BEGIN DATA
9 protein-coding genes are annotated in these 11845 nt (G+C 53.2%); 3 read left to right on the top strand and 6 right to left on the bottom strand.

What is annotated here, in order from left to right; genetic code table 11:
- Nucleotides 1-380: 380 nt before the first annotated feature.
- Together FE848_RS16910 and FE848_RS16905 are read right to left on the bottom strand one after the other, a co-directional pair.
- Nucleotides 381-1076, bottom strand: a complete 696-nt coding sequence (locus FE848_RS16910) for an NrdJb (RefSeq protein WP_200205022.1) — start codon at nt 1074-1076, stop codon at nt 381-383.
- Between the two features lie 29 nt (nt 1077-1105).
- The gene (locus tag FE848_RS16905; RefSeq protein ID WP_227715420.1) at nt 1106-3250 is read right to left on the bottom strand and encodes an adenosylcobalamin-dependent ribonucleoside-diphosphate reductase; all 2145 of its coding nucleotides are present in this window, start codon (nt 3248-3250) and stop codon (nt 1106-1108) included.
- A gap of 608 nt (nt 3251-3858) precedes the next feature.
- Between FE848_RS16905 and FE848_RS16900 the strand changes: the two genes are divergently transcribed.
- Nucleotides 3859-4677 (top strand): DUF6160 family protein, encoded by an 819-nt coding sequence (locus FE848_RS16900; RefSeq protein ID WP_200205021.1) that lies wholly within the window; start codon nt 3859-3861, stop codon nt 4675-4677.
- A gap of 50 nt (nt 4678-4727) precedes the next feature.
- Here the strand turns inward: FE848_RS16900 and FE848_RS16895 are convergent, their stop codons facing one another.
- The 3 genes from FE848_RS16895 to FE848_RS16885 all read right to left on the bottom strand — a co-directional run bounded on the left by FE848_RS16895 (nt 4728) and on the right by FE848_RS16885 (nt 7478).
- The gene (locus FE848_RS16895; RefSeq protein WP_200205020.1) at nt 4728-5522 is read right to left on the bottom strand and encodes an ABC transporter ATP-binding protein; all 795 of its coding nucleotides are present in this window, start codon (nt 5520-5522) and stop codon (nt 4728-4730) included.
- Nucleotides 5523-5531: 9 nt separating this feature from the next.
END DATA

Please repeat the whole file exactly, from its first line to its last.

9 protein-coding genes are annotated in these 11845 nt (G+C 53.2%); 3 read left to right on the top strand and 6 right to left on the bottom strand.

What is annotated here, in order from left to right; genetic code table 11:
- Nucleotides 1-380: 380 nt before the first annotated feature.
- Together FE848_RS16910 and FE848_RS16905 are read right to left on the bottom strand one after the other, a co-directional pair.
- Nucleotides 381-1076, bottom strand: a complete 696-nt coding sequence (locus FE848_RS16910) for an NrdJb (RefSeq protein WP_200205022.1) — start codon at nt 1074-1076, stop codon at nt 381-383.
- Between the two features lie 29 nt (nt 1077-1105).
- The gene (locus tag FE848_RS16905; RefSeq protein ID WP_227715420.1) at nt 1106-3250 is read right to left on the bottom strand and encodes an adenosylcobalamin-dependent ribonucleoside-diphosphate reductase; all 2145 of its coding nucleotides are present in this window, start codon (nt 3248-3250) and stop codon (nt 1106-1108) included.
- A gap of 608 nt (nt 3251-3858) precedes the next feature.
- Between FE848_RS16905 and FE848_RS16900 the strand changes: the two genes are divergently transcribed.
- Nucleotides 3859-4677 (top strand): DUF6160 family protein, encoded by an 819-nt coding sequence (locus FE848_RS16900; RefSeq protein ID WP_200205021.1) that lies wholly within the window; start codon nt 3859-3861, stop codon nt 4675-4677.
- A gap of 50 nt (nt 4678-4727) precedes the next feature.
- Here the strand turns inward: FE848_RS16900 and FE848_RS16895 are convergent, their stop codons facing one another.
- The 3 genes from FE848_RS16895 to FE848_RS16885 all read right to left on the bottom strand — a co-directional run bounded on the left by FE848_RS16895 (nt 4728) and on the right by FE848_RS16885 (nt 7478).
- The gene (locus FE848_RS16895; RefSeq protein WP_200205020.1) at nt 4728-5522 is read right to left on the bottom strand and encodes an ABC transporter ATP-binding protein; all 795 of its coding nucleotides are present in this window, start codon (nt 5520-5522) and stop codon (nt 4728-4730) included.
- Nucleotides 5523-5531: 9 nt separating this feature from the next.